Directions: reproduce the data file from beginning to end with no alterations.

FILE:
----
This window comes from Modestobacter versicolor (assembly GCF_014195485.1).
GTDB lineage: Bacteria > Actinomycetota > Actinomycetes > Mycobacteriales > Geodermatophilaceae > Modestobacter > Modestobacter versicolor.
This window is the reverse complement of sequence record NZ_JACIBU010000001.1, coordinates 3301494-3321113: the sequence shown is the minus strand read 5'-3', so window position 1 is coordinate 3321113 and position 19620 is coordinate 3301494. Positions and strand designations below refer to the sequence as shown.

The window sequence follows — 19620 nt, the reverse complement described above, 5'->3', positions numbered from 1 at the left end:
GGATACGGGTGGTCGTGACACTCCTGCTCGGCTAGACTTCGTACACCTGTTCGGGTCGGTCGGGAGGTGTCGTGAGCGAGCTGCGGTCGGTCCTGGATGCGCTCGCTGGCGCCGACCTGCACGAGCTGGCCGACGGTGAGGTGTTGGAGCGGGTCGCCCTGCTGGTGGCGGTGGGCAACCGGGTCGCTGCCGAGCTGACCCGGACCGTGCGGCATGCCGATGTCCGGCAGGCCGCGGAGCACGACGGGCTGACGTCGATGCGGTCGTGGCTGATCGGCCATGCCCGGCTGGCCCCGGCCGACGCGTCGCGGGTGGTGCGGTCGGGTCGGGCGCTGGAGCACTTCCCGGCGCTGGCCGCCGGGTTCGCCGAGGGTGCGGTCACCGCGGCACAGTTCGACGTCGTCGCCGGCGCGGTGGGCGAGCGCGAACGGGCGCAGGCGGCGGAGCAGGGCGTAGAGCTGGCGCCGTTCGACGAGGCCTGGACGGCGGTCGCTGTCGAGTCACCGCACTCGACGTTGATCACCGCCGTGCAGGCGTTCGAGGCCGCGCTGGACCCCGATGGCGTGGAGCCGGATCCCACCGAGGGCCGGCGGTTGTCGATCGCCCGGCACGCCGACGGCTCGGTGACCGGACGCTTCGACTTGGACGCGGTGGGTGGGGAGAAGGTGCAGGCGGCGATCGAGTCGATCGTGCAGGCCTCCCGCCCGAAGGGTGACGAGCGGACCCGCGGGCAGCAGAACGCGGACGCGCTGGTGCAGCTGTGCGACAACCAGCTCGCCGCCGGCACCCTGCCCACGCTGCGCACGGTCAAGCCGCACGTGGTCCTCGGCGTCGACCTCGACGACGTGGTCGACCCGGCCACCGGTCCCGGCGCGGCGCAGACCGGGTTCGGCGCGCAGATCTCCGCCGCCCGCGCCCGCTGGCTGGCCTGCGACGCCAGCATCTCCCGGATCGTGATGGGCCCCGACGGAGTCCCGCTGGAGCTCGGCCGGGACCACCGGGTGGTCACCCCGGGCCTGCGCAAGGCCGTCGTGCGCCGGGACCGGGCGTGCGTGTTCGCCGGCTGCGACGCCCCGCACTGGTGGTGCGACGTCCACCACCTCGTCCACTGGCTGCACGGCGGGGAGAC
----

This window comes from Modestobacter versicolor (assembly GCF_014195485.1).
GTDB lineage: Bacteria > Actinomycetota > Actinomycetes > Mycobacteriales > Geodermatophilaceae > Modestobacter > Modestobacter versicolor.
This window is the reverse complement of sequence record NZ_JACIBU010000001.1, coordinates 3301494-3321113: the sequence shown is the minus strand read 5'-3', so window position 1 is coordinate 3321113 and position 19620 is coordinate 3301494. Positions and strand designations below refer to the sequence as shown.

The window sequence follows — 19620 nt, the reverse complement described above, 5'->3', positions numbered from 1 at the left end:
GGATACGGGTGGTCGTGACACTCCTGCTCGGCTAGACTTCGTACACCTGTTCGGGTCGGTCGGGAGGTGTCGTGAGCGAGCTGCGGTCGGTCCTGGATGCGCTCGCTGGCGCCGACCTGCACGAGCTGGCCGACGGTGAGGTGTTGGAGCGGGTCGCCCTGCTGGTGGCGGTGGGCAACCGGGTCGCTGCCGAGCTGACCCGGACCGTGCGGCATGCCGATGTCCGGCAGGCCGCGGAGCACGACGGGCTGACGTCGATGCGGTCGTGGCTGATCGGCCATGCCCGGCTGGCCCCGGCCGACGCGTCGCGGGTGGTGCGGTCGGGTCGGGCGCTGGAGCACTTCCCGGCGCTGGCCGCCGGGTTCGCCGAGGGTGCGGTCACCGCGGCACAGTTCGACGTCGTCGCCGGCGCGGTGGGCGAGCGCGAACGGGCGCAGGCGGCGGAGCAGGGCGTAGAGCTGGCGCCGTTCGACGAGGCCTGGACGGCGGTCGCTGTCGAGTCACCGCACTCGACGTTGATCACCGCCGTGCAGGCGTTCGAGGCCGCGCTGGACCCCGATGGCGTGGAGCCGGATCCCACCGAGGGCCGGCGGTTGTCGATCGCCCGGCACGCCGACGGCTCGGTGACCGGACGCTTCGACTTGGACGCGGTGGGTGGGGAGAAGGTGCAGGCGGCGATCGAGTCGATCGTGCAGGCCTCCCGCCCGAAGGGTGACGAGCGGACCCGCGGGCAGCAGAACGCGGACGCGCTGGTGCAGCTGTGCGACAACCAGCTCGCCGCCGGCACCCTGCCCACGCTGCGCACGGTCAAGCCGCACGTGGTCCTCGGCGTCGACCTCGACGACGTGGTCGACCCGGCCACCGGTCCCGGCGCGGCGCAGACCGGGTTCGGCGCGCAGATCTCCGCCGCCCGCGCCCGCTGGCTGGCCTGCGACGCCAGCATCTCCCGGATCGTGATGGGCCCCGACGGAGTCCCGCTGGAGCTCGGCCGGGACCACCGGGTGGTCACCCCGGGCCTGCGCAAGGCCGTCGTGCGCCGGGACCGGGCGTGCGTGTTCGCCGGCTGCGACGCCCCGCACTGGTGGTGCGACGTCCACCACCTCGTCCACTGGCTGCACGGCGGGGAGAC